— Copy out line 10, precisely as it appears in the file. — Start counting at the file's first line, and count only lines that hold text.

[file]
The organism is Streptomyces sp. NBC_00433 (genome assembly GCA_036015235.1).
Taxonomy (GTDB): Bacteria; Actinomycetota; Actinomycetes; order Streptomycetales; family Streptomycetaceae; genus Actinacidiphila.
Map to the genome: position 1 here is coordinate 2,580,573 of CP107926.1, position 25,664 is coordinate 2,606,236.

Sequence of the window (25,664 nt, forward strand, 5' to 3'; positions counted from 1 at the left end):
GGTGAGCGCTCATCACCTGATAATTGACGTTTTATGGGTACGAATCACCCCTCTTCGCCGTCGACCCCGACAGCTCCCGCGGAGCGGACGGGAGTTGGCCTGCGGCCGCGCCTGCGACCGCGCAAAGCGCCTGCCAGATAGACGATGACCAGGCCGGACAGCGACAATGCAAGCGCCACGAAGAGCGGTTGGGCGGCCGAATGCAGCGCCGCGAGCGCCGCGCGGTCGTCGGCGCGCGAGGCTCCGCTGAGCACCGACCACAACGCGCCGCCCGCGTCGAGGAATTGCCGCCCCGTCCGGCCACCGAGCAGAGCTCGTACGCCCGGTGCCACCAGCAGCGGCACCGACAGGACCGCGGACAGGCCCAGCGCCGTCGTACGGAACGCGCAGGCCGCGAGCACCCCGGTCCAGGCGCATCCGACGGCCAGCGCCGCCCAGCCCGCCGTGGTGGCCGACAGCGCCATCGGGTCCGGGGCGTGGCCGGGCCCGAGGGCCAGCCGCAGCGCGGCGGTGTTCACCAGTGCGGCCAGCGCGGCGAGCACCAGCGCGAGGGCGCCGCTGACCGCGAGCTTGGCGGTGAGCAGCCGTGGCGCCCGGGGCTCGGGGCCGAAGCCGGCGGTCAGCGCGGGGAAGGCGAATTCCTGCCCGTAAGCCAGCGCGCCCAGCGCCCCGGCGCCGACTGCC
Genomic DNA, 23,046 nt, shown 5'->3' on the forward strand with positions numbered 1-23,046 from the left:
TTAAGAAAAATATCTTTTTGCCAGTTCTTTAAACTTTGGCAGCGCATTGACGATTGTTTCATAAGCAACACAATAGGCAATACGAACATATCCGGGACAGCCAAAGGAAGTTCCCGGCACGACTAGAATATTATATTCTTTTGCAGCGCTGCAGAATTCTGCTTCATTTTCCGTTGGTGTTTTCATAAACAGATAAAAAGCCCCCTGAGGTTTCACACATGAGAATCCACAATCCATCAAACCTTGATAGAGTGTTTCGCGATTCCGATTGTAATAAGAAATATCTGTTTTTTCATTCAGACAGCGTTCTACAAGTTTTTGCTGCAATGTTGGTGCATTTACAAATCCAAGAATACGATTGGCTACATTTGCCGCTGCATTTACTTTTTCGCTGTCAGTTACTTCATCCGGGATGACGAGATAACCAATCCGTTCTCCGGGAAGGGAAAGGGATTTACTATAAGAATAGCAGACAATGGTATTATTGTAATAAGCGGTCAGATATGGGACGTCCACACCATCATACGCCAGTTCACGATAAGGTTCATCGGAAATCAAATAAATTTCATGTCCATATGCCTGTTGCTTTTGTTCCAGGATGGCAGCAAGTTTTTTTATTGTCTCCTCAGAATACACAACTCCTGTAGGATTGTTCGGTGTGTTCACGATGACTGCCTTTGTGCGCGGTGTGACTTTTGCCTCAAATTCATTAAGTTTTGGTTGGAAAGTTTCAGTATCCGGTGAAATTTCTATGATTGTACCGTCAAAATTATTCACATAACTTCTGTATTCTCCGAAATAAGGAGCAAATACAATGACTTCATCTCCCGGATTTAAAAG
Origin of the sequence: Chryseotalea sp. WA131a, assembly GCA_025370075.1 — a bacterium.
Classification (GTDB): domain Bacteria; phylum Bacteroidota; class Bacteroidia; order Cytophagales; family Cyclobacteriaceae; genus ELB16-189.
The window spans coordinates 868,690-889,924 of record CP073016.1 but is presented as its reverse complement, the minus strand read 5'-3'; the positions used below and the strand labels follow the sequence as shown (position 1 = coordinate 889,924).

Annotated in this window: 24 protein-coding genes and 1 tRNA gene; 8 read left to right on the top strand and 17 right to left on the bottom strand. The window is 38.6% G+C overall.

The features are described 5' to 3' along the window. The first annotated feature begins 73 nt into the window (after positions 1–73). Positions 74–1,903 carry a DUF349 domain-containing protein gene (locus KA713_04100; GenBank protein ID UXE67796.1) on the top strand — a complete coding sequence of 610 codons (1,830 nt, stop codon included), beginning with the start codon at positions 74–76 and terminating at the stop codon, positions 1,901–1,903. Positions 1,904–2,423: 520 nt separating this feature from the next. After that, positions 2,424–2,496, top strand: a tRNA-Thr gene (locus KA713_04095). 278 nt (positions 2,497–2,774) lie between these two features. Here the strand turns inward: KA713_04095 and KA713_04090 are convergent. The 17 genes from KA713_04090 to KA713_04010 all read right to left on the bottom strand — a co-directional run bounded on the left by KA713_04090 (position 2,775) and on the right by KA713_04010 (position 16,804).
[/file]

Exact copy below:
The window spans coordinates 868,690-889,924 of record CP073016.1 but is presented as its reverse complement, the minus strand read 5'-3'; the positions used below and the strand labels follow the sequence as shown (position 1 = coordinate 889,924).